Genocide is difficult to capture on film. The people who commit it rarely invite an audience, and if you just show up with cameras, you could become one of the statistics. What's a filmmaker to do?
In The Act of Killing, documentarian Joshua Oppenheimer has the actual killers recreate what they did in 1965, when the Indonesian military overthrew the government and dubbed anyone who opposed them a communist who had to die. Now these killers — gangsters in their youth — are silver-haired old men with stories to tell.
The result is not one irony after another, but rather the same irony, over and over. For the killers, who speak with a disturbing nonchalance, it was less about ideology than commerce, a way to make money. But even today, communism could never take hold in Indonesia because the gangsters won't allow it (bad for business).
One killer, Anwar Congo, a respected figure in Indonesia, explains that the assassins at first beat their victims to death, which created a bloody mess, so they came up with a less exsanguinating "system" of garroting. He demonstrates, using a live subject, and says that to forget what he did, he would sing, dance and do drugs. Then he demonstrates once again with a little musical number. He later reviews the strangulation footage and critiques his performance.
More recollections follow, as do more recreations, with costumes and makeup, often in the mode of the Hollywood films that the killers say "influenced" them, and stylishly filmed by Oppenheimer. There are, of course, some who have regrets. "I know my bad dreams come from what I did," one says, putting it simply, "killing people who didn't want to die."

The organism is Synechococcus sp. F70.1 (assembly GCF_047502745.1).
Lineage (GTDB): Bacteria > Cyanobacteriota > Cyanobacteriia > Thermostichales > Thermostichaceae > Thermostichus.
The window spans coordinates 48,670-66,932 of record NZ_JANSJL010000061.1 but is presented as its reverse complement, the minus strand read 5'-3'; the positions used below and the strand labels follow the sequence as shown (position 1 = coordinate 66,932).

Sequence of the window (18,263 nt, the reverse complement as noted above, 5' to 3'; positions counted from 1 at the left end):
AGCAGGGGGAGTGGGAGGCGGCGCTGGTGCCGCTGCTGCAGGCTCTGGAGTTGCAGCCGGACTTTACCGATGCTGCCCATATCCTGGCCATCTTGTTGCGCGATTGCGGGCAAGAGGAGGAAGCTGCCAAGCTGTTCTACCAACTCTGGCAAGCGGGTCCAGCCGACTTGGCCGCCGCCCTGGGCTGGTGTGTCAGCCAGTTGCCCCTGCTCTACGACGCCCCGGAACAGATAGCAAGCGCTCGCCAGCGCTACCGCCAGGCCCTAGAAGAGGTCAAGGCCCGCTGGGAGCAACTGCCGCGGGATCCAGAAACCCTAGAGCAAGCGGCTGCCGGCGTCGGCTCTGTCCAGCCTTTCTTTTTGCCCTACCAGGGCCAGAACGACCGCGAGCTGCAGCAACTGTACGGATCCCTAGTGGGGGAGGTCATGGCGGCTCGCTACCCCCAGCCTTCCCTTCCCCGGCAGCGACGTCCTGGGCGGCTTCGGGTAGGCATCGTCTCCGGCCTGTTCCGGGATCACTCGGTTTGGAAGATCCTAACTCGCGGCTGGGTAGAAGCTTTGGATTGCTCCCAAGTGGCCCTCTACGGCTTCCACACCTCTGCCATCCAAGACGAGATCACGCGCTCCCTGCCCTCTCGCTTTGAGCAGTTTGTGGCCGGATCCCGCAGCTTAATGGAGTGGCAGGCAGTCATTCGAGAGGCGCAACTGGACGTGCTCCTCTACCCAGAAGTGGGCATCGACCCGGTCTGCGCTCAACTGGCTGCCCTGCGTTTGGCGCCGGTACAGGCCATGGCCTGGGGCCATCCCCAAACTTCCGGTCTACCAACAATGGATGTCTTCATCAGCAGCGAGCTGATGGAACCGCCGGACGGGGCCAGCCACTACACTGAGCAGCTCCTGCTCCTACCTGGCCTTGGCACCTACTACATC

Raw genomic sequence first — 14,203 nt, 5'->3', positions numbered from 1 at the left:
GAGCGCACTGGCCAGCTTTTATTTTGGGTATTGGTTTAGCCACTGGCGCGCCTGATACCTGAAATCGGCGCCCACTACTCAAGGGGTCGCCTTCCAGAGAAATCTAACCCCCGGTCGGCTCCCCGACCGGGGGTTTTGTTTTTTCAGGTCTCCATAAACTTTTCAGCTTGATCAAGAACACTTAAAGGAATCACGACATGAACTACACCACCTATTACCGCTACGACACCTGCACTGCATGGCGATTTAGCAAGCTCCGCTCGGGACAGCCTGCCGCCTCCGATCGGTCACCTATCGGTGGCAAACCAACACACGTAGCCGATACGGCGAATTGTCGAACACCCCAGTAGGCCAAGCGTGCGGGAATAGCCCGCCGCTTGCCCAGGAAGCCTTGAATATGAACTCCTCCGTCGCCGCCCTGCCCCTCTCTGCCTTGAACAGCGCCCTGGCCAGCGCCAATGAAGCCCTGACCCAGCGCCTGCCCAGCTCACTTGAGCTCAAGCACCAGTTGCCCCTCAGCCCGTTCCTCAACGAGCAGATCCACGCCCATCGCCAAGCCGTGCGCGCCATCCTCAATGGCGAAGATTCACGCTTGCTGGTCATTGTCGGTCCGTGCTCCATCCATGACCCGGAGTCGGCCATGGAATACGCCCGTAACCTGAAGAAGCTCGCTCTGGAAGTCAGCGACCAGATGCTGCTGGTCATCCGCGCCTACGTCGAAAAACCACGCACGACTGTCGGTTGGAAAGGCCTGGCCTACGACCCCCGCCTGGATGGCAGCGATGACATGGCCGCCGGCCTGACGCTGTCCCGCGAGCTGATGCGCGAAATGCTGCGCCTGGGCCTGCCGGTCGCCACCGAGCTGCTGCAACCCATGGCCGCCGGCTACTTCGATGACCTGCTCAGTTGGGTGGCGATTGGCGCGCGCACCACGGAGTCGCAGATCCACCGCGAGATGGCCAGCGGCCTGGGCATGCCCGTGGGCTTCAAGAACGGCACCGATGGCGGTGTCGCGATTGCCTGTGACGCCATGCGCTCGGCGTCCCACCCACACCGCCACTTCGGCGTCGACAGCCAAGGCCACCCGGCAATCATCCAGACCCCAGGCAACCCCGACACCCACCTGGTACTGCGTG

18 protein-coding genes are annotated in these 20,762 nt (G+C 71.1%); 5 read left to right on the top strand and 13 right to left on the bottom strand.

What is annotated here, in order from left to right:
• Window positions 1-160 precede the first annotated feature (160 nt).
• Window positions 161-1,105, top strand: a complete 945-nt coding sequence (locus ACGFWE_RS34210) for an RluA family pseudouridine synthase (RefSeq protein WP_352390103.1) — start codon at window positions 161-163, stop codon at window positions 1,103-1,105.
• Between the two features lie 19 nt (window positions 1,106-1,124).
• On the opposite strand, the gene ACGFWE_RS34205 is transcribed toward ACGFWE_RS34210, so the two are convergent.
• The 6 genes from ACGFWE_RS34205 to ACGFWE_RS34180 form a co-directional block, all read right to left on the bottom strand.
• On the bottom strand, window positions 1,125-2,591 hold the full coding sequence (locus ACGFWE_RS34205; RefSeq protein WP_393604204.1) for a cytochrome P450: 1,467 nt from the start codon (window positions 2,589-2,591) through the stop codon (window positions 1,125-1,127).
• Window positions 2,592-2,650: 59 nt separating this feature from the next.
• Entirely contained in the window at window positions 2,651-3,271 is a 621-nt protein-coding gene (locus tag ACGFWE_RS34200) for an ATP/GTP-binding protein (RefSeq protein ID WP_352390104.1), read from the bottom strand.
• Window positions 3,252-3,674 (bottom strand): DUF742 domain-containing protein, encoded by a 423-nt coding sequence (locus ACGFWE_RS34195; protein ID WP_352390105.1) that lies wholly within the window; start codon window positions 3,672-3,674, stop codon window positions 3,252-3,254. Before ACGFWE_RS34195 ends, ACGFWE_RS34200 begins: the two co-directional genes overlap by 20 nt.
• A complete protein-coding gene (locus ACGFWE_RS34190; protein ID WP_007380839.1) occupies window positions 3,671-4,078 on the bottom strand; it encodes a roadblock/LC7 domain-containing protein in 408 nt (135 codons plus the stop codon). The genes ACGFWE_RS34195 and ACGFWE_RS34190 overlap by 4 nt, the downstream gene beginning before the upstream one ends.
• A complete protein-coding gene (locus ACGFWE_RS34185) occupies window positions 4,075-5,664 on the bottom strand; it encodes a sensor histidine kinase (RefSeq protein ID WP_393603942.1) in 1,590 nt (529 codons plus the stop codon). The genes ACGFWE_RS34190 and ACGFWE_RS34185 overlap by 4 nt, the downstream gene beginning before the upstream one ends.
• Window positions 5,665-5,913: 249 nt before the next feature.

The Act of Killing becomes more introspective half way through, following a discussion about the consequences of setting the historical record straight. Still, one gets the overall impression that the tropical paradise of Indonesia is a pretty fucked-up place, and has been for a while. One assassin finally cries, and Congo retches when he visits a killing site, but it's hard to say whether a more straightforward film would have elicited the same response. What allows people to be so cavalier about killing in their youth, then to discuss it like Grandpa remembering a summer picnic (or worse: Grandpa acting in community theater)? Perhaps one death is a tragedy, and a million deaths is just a reminiscence.